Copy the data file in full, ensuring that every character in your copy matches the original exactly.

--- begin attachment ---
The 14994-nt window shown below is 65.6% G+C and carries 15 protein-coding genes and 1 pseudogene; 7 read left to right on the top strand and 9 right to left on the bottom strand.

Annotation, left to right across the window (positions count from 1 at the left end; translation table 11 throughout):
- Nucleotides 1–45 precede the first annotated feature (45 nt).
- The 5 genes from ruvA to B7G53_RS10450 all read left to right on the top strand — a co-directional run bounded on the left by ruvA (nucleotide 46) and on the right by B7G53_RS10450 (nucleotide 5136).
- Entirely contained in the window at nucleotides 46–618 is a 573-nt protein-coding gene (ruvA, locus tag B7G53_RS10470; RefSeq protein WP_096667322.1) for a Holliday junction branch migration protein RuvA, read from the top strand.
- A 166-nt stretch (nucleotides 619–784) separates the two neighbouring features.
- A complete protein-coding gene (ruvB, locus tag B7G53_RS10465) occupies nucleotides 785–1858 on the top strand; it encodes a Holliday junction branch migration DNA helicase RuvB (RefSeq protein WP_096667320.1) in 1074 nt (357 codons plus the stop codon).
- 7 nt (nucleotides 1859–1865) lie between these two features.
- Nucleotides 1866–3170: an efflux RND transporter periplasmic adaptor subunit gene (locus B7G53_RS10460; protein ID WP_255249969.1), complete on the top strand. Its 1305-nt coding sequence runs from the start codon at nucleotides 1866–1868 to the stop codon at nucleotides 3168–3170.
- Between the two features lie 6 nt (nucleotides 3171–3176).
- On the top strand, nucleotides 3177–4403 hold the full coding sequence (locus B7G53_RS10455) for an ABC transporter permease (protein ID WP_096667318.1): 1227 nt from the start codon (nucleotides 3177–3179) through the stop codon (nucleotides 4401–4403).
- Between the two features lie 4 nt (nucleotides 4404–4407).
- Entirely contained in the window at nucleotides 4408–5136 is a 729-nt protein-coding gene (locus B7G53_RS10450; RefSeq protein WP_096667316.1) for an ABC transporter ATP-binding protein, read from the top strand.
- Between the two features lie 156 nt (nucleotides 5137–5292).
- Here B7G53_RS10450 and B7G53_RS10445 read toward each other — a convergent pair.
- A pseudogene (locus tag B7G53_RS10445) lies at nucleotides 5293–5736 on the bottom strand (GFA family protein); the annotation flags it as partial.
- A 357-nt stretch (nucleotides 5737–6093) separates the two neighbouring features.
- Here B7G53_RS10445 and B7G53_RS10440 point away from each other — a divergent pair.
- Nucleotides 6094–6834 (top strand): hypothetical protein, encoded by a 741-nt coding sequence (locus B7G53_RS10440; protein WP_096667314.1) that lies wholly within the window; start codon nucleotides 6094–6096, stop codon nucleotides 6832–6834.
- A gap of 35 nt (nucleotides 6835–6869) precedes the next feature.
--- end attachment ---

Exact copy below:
The 14994-nt window shown below is 65.6% G+C and carries 15 protein-coding genes and 1 pseudogene; 7 read left to right on the top strand and 9 right to left on the bottom strand.

Annotation, left to right across the window (positions count from 1 at the left end; translation table 11 throughout):
- Nucleotides 1–45 precede the first annotated feature (45 nt).
- The 5 genes from ruvA to B7G53_RS10450 all read left to right on the top strand — a co-directional run bounded on the left by ruvA (nucleotide 46) and on the right by B7G53_RS10450 (nucleotide 5136).
- Entirely contained in the window at nucleotides 46–618 is a 573-nt protein-coding gene (ruvA, locus tag B7G53_RS10470; RefSeq protein WP_096667322.1) for a Holliday junction branch migration protein RuvA, read from the top strand.
- A 166-nt stretch (nucleotides 619–784) separates the two neighbouring features.
- A complete protein-coding gene (ruvB, locus tag B7G53_RS10465) occupies nucleotides 785–1858 on the top strand; it encodes a Holliday junction branch migration DNA helicase RuvB (RefSeq protein WP_096667320.1) in 1074 nt (357 codons plus the stop codon).
- 7 nt (nucleotides 1859–1865) lie between these two features.
- Nucleotides 1866–3170: an efflux RND transporter periplasmic adaptor subunit gene (locus B7G53_RS10460; protein ID WP_255249969.1), complete on the top strand. Its 1305-nt coding sequence runs from the start codon at nucleotides 1866–1868 to the stop codon at nucleotides 3168–3170.
- Between the two features lie 6 nt (nucleotides 3171–3176).
- On the top strand, nucleotides 3177–4403 hold the full coding sequence (locus B7G53_RS10455) for an ABC transporter permease (protein ID WP_096667318.1): 1227 nt from the start codon (nucleotides 3177–3179) through the stop codon (nucleotides 4401–4403).
- Between the two features lie 4 nt (nucleotides 4404–4407).
- Entirely contained in the window at nucleotides 4408–5136 is a 729-nt protein-coding gene (locus B7G53_RS10450; RefSeq protein WP_096667316.1) for an ABC transporter ATP-binding protein, read from the top strand.
- Between the two features lie 156 nt (nucleotides 5137–5292).
- Here B7G53_RS10450 and B7G53_RS10445 read toward each other — a convergent pair.
- A pseudogene (locus tag B7G53_RS10445) lies at nucleotides 5293–5736 on the bottom strand (GFA family protein); the annotation flags it as partial.
- A 357-nt stretch (nucleotides 5737–6093) separates the two neighbouring features.
- Here B7G53_RS10445 and B7G53_RS10440 point away from each other — a divergent pair.
- Nucleotides 6094–6834 (top strand): hypothetical protein, encoded by a 741-nt coding sequence (locus B7G53_RS10440; protein WP_096667314.1) that lies wholly within the window; start codon nucleotides 6094–6096, stop codon nucleotides 6832–6834.
- A gap of 35 nt (nucleotides 6835–6869) precedes the next feature.